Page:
Soil research and management in Papua New Guinea

Special issue Papua New Guinea Journal of Agriculture, Forestry & Fisheries



There were about two million people in Papua New Guinea in 1966. Today, there are over four million. Amongst others, such population increase could not have occurred without a higher food production and substantial food imports. The increased food production resulted from better crop husbandry practices (mounding, composting etc.) as well as higher land-use intensities, that is to say, shorter fallow periods. But agricultural research has also played a role in the increased food production. The Papua New Guinea Journal of Agriculture, Forestry & Fisheries previously known as the Papua New Guinea Agricultural Journal, has for 50 years been the sole national publishing medium for agricultural research in the country. The journal has experienced some vicissitudes but currently appears with one or two issues per year. This is a special issue of the journal dedicated to one of the natural resources on which all food production depends: the soil.

Papua New Guinea has a long and interesting history of soil research of which Dr Geoff Humphreys gives an overview in the first paper of this issue. Mr David Freyne describes in the second paper PNGRIS (Papua New Guinea Resource Information System) which contains digitized information on the natural resources, land use and population of the country. There is a large soil component in PNGRIS that, as the author shows, can be used for several purposes. Mr David Radcliffe and Mr Matthew Kanua used PNGRIS to estimate the cover of Andisols and they review the specific chemical and physical properties and management of these soils in the third paper. Although Andisols cover a relative small area, they are extensively used for cultivation. Coffee is an important source of income for one-third of the population in Papua New Guinea and Dr Paul Harding and Mr Potaisa Hombunaka review the nutritional aspects of the crop. They summarize many years of research conducted at the Coffee Research Institute and throughout other parts of the highlands.

Plantation agriculture earns the country cash but also supplies domestic needs like for example the sugar from Ramu Sugar Ltd. Our work at the sugar cane plantation has indicated significant soil changes since the plantation was established in 1979 which may affect production if such trends were to continue. The paper is followed by three papers on sweet potato production. Sweet potato is the main staple crop in Papua New Guinea and research aiming at yield improvements is likely to have large impact. The first paper by Mr Matthew Kanua indicates that inorganic fertilizers may have significant yield effects. Although inorganic fertilizers are hardly used by smallholders this may have to change in order to increase food production. The other two papers deal with sweet potato production in agroforestry systems. Over 20 years of research in other parts of the world has shown that agroforestry has a large potential for high base status soils, on steep slopes and in areas of high rainfall. Such conditions occur in many parts of Papua New Guinea. The last two papers dealing with research conducted in the lowlands of Morobe province, generally confirm the agroforestry potential.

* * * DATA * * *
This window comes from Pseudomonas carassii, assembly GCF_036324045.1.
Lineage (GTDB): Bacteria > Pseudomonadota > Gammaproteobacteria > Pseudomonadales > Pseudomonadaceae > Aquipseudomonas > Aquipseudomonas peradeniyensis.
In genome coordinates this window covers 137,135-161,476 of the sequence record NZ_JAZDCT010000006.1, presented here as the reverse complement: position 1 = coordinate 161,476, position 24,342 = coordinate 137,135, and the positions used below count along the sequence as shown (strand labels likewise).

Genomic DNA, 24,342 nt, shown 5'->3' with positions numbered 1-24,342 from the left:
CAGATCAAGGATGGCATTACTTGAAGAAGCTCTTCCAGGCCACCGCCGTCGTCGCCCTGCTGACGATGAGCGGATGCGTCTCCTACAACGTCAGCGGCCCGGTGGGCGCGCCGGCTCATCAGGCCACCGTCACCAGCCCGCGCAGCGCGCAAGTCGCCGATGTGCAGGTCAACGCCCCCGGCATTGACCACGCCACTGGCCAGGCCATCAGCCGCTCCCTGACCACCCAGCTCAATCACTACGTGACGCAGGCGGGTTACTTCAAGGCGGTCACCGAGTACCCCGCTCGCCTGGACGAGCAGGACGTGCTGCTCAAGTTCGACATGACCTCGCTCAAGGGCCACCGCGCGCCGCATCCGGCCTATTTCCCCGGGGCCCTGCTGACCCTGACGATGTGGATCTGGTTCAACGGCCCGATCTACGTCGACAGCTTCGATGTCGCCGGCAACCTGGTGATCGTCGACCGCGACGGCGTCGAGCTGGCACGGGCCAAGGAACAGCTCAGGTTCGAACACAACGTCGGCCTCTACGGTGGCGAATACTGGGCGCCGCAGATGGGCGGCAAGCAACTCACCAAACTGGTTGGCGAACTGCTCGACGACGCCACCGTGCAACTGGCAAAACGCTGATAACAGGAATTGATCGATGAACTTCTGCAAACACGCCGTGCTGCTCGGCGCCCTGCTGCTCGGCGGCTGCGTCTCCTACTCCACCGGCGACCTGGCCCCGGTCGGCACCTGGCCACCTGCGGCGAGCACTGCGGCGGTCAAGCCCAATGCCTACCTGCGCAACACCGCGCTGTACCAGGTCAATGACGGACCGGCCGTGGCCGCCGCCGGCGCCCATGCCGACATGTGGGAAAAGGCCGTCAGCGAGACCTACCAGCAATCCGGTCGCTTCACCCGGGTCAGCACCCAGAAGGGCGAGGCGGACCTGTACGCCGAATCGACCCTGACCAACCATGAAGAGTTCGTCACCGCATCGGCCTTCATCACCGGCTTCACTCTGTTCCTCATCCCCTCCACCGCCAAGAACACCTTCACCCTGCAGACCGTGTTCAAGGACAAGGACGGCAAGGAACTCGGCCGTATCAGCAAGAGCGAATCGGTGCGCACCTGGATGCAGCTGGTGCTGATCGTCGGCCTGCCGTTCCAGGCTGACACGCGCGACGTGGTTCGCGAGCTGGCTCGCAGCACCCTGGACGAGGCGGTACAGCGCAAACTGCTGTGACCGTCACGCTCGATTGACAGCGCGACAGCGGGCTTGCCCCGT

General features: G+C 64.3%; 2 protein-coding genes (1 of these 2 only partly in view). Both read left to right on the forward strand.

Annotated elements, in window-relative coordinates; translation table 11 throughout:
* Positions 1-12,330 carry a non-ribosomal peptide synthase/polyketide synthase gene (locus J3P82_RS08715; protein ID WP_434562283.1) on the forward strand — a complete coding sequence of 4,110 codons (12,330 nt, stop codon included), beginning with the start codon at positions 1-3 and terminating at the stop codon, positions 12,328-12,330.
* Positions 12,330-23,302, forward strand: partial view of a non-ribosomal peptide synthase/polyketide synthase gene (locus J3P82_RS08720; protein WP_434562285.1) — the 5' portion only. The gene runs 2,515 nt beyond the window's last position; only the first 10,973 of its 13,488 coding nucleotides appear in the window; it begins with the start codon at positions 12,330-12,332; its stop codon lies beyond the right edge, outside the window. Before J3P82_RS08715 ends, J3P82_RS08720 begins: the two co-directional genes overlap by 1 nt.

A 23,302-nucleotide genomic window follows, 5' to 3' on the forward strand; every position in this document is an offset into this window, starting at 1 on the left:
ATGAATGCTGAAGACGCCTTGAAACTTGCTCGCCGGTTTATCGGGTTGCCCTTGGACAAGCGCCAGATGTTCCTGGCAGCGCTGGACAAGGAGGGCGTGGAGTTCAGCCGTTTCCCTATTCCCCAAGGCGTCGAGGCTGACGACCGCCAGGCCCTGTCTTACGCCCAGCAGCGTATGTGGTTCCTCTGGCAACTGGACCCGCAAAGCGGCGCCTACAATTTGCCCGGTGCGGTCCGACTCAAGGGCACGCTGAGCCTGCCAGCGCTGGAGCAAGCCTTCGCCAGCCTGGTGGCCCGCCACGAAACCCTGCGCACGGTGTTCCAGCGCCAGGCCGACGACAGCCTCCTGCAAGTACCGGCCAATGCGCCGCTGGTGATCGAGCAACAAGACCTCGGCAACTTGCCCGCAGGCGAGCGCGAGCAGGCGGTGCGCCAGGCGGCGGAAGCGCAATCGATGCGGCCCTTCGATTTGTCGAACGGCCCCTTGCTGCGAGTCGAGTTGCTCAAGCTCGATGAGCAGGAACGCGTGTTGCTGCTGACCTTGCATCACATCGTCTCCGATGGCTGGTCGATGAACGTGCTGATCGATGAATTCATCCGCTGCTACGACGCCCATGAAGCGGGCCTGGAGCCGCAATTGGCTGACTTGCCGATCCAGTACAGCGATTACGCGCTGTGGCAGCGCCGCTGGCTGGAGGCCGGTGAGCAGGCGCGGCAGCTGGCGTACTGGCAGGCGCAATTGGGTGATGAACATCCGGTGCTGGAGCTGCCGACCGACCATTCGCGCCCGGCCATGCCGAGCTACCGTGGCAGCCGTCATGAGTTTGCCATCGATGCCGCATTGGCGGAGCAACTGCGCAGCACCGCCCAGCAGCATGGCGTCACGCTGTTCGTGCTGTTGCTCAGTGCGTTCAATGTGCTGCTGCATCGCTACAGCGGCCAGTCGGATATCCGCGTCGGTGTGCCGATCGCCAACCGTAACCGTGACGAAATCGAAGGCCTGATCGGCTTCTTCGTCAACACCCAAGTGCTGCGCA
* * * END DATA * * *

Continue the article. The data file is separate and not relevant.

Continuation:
The authors should be wholeheartedly thanked for their contributions to this special issue. Mr Rueben Sengere and Ms Betty Aiga of the DAL publication section are thanked for the lay-out of the papers and preparing them for the printery. Several anonymous referees are acknowledged for their review of the manuscripts. It is hoped these efforts may form some contribution to a sustainable agricultural development of Papua New Guinea for which a profound understanding of the soil resources and their management is essential.

Alfred E. Hartemink

Guest editor

 June 1998


Special issue: Papua New Guinea Journal of Agriculture, Forestry & Fisheries

Soil research and management in Papua New Guinea

Volume 41  1998




Review papers


A review of some important soil studies in Papua New Guinea

G.F. Humphreys     vol 41: 1-19


Interpreting soil data from the Papua New Guinea Resource Information System (PNGRIS)

D. Freyne             vol 41: 20-28


Properties and management of andisols in the highlands of Papua New Guinea

D.J. Radcliffe and M.B. Kanua   vol 41: 29-43


A review of coffee nutrition research in Papua New Guinea

P.E. Harding and P. Hombunaka     vol: 44-64


Research papers


Changes in soil properties at Ramu Sugar Plantation 1979-1996

A.E. Hartemink, J. Nero, O. Ngere and L.S. Kuniata  vol: 65-78


The response of three sweet potato cultivars to inorganic nitrogen fertilizers on and Andisol in the highlands of Papua New Guinea

M.B. Kanua     vol: 79-84


Erosion and soil fertility changes under leucaena intercropped with sweet potato in the lowlands of Papua New Guinea

A.K. Sayok  &  A.E. Hartemink      vol 41: 85-90


Sweet potato production in hedgerow intercropping systems in the lowlands of Papua New Guinea

B. Louman & A.E. Hartemink    vol: 91-98


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